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Polyurethanes

  1. Norbert Adam1,
  2. Geza Avar2,
  3. Herbert Blankenheim3,
  4. Wolfgang Friederichs4,
  5. Manfred Giersig5,
  6. Eckehard Weigand5,
  7. Michael Halfmann6,
  8. Friedrich-Wilhelm Wittbecker6,
  9. Donald-Richard Larimer7,
  10. Udo Maier8,
  11. Sven Meyer-Ahrens9,
  12. Karl-Ludwig Noble10,
  13. Hans-Georg Wussow11

Published Online: 15 JAN 2005

DOI: 10.1002/14356007.a21_665.pub2

Ullmann's Encyclopedia of Industrial Chemistry

Ullmann's Encyclopedia of Industrial Chemistry

How to Cite

Adam, N., Avar, G., Blankenheim, H., Friederichs, W., Giersig, M., Weigand, E., Halfmann, M., Wittbecker, F.-W., Larimer, D.-R., Maier, U., Meyer-Ahrens, S., Noble, K.-L. and Wussow, H.-G. 2005. Polyurethanes. Ullmann's Encyclopedia of Industrial Chemistry. .

Author Information

  1. 1

    Bayer MaterialScience AG, Leverkusen, Federal Republic of Germany

  2. 2

    Bayer MaterialScience AG, Leverkusen, Federal Republic of Germany

  3. 3

    Bayer MaterialScience AG, Leverkusen, Federal Republic of Germany

  4. 4

    Bayer MaterialScience AG, Dormagen, Federal Republic of Germany

  5. 5

    Bayer MaterialScience AG, Leverkusen, Federal Republic of Germany

  6. 6

    Bergische Universität Wuppertal, Wuppertal, Federal Republic of Germany

  7. 7

    Bayer MaterialScience AG, Leverkusen, Federal Republic of Germany

  8. 8

    Bayer MaterialScience AG, Leverkusen, Federal Republic of Germany

  9. 9

    Bayer MaterialScience AG, Leverkusen, Federal Republic of Germany

  10. 10

    Bayer MaterialScience AG, Leverkusen, Federal Republic of Germany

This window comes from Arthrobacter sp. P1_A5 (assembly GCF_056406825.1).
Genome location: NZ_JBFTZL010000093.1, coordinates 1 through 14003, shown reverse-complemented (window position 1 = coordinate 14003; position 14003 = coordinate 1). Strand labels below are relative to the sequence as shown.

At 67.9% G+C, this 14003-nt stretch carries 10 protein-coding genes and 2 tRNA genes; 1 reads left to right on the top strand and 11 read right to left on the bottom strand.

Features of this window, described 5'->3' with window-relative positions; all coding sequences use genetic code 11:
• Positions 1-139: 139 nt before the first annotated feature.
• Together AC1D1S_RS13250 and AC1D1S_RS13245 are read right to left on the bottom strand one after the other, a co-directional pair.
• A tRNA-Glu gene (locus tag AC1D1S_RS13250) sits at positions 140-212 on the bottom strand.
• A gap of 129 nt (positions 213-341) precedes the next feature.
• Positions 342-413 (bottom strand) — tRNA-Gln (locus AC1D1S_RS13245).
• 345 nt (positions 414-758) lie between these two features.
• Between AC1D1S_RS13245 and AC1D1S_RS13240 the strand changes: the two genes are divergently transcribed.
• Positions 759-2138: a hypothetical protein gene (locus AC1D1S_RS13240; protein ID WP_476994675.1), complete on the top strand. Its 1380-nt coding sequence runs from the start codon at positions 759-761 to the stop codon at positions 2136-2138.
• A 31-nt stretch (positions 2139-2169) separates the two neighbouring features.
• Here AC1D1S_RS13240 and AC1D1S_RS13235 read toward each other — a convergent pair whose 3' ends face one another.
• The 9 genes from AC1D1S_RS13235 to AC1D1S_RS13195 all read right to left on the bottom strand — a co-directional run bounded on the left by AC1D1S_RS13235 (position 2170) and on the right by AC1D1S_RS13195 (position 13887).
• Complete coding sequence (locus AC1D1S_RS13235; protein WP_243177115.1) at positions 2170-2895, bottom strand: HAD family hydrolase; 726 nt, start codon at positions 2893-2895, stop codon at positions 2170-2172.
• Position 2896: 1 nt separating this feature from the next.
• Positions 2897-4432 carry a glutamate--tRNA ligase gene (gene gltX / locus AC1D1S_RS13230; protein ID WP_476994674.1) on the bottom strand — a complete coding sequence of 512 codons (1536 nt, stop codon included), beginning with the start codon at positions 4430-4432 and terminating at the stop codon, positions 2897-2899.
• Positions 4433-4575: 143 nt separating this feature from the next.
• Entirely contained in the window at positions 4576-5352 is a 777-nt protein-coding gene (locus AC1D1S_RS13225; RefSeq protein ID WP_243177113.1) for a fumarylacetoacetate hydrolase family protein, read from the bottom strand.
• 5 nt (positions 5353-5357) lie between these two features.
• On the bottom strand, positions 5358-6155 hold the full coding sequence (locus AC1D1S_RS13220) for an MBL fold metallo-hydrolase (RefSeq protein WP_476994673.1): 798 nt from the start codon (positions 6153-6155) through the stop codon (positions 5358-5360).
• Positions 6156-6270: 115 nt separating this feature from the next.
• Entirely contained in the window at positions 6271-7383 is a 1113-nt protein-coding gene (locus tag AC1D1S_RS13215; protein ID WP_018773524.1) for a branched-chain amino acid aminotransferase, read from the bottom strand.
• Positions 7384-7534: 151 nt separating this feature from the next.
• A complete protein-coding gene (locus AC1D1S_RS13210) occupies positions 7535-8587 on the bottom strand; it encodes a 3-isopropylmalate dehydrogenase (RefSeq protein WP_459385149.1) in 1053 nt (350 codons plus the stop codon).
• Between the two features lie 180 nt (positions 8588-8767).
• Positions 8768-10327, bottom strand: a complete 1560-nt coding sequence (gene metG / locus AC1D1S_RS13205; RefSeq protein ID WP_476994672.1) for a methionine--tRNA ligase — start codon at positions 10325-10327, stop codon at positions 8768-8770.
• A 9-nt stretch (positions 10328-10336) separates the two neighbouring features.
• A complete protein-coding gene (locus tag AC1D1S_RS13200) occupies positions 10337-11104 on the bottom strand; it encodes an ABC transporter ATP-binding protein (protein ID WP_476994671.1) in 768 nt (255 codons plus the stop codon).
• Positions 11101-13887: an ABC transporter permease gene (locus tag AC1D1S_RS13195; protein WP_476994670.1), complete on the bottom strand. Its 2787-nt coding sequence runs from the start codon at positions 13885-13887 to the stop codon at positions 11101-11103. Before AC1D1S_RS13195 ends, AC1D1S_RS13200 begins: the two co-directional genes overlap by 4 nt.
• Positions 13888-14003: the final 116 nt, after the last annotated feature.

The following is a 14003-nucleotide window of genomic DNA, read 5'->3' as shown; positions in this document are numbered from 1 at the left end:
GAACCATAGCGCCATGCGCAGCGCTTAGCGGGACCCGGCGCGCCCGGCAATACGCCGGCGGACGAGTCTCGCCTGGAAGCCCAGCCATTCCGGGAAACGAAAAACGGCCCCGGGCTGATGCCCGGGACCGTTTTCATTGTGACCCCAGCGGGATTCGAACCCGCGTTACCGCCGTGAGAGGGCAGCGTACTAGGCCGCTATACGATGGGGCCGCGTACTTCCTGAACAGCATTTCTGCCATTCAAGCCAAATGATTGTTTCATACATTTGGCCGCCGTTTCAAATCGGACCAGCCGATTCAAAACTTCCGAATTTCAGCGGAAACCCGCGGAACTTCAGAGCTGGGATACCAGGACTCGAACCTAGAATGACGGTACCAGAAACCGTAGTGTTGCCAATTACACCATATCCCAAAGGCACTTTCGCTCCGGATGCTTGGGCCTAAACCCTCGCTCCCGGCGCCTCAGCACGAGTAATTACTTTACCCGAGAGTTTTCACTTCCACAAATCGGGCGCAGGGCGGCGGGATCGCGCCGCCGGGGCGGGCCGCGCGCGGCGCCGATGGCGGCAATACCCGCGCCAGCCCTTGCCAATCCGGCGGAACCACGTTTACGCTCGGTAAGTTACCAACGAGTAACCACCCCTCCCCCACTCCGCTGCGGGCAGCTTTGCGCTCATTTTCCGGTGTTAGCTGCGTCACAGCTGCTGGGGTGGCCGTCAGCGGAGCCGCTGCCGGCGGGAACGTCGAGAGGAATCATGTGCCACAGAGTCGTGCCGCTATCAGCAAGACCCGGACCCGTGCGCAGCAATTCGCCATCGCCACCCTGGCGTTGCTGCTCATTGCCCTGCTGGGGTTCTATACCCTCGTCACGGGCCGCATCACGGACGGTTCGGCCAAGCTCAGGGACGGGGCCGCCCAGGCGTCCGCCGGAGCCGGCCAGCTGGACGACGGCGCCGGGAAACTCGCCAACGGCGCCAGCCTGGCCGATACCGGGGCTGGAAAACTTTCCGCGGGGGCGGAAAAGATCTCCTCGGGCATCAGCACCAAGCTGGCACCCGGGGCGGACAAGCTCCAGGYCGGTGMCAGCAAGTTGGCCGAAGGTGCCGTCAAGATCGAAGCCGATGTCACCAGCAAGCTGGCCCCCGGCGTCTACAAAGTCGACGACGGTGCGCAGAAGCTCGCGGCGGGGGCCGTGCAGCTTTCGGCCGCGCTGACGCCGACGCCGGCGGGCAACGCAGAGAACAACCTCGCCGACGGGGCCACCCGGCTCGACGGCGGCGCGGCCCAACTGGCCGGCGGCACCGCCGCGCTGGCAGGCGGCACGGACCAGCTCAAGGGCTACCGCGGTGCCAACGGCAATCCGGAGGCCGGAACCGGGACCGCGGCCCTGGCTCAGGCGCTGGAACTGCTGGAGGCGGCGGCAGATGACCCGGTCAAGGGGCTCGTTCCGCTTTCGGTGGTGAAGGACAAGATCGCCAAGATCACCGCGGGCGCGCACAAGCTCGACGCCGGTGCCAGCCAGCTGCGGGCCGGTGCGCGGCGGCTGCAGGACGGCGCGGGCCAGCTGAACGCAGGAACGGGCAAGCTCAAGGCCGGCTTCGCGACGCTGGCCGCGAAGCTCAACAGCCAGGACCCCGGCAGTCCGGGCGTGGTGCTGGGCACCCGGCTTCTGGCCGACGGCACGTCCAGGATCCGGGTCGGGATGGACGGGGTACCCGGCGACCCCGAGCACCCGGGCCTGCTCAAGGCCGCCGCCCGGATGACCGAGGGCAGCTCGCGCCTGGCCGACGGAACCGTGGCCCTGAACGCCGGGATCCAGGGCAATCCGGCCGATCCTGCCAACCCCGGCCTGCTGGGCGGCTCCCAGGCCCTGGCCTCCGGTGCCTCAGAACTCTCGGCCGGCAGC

11. 11

    Bayer MaterialScience AG, Leverkusen, Federal Republic of Germany

Publication History

  1. Published Online: 15 JAN 2005

Abstract

The article contains sections titled:

1.Introduction
2.Basic Reactions
3.Starting Materials
3.1.Polyisocyanates
3.1.1.Aromatic Polyisocyanates
3.1.2.Aliphatic Polyisocyanates
3.1.3.Blocked Isocyanates
3.2.Polyols
3.2.1.Polyether Polyols
3.2.2.Polyester Polyols
3.2.3.Polycarbonate Polyols
3.2.4.Other Polyols
3.3.Diamines and Amino-Terminated Polyethers
3.4.Special Building Blocks
3.5.Catalysts and Additives
4.Structure and Morphology
4.1.Polyurethanes Without Segmented Structure
4.2.Polyurethanes with Segmented Structure
4.2.1.Hard and Soft Segments
4.2.2.Segregation and Morphology
4.3.Cross-linking of Polyurethane
4.4.Polyisocyanurates
5.Production of Polyurethanes
5.1.Stoichiometry
5.2.Reaction without Solvents
5.2.1.One-Shot Process
5.2.2.Prepolymer Processes
5.3.Reaction in Solvents
5.3.1.One-Component Systems
5.3.2.Two-Component Systems
5.4.Reactive One-Pack Systems
5.5.Other Processes
6.Processing of Polyurethanes
6.1.Supply, Storage, and Preparation of Raw Materials
6.2.Metering and Mixing Technology
6.3.Processing Plants
7.Foams
7.1.Flexible Foams
7.1.1.Flexible Slabstock Foam
7.1.1.1.Raw Materials
7.1.1.2.Production
7.1.1.3.Properties
7.1.1.4.Trimming and Processing
7.1.1.5.Applications
7.1.2.Molded Flexible Foam
7.1.2.1.Production
7.1.2.2.Molding Process
7.1.2.3.Properties
7.1.2.4.Applications
7.2.Semirigid Foams
7.2.1.Applications
7.2.2.Production
7.2.3.Properties
7.3.Rigid Foams
7.3.1.Raw Materials
7.3.2.Processing
7.3.3.Properties
7.3.4.Special Types
7.4.Integral Skin Foams and RIM Materials
7.4.1.Applications
7.4.2.Production
7.4.3.Properties
8.Noncellular Polyurethanes
8.1.Cast Elastomers
8.1.1.Applications
8.1.2.Production
8.1.3.Properties
8.2.Thermoplastic Polyurethane Elastomers (TPU)
9.Polyurethane Coatings
10.Polyurethane Adhesives
11.Polyurethane Fibers
12.Polyurethanes and Isocyanates as Binders
13.Special Products
14.Safety and Ecology
14.1.Safety Precautions when Handling the Raw Materials
14.2.Emissions, Accidental Release, and Waste Disposal
14.3.Recycling/Recovery of Polyurethanes
14.4.Fire Performance of Polyurethanes
15.Economic Aspects